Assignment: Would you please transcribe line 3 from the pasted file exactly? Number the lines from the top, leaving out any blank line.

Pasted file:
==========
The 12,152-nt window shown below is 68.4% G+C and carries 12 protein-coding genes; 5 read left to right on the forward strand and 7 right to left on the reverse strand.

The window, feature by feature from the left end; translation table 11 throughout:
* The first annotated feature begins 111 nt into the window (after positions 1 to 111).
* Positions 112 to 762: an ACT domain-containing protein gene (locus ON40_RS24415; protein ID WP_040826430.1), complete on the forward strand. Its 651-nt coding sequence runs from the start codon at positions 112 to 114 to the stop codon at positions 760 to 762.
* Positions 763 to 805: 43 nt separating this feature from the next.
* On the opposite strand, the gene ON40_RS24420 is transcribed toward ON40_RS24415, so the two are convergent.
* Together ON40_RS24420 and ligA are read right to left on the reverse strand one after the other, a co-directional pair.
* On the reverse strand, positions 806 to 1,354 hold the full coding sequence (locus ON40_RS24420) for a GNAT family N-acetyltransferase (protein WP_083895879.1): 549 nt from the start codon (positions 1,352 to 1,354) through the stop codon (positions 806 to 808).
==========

* The first annotated feature begins 111 nt into the window (after positions 1 to 111).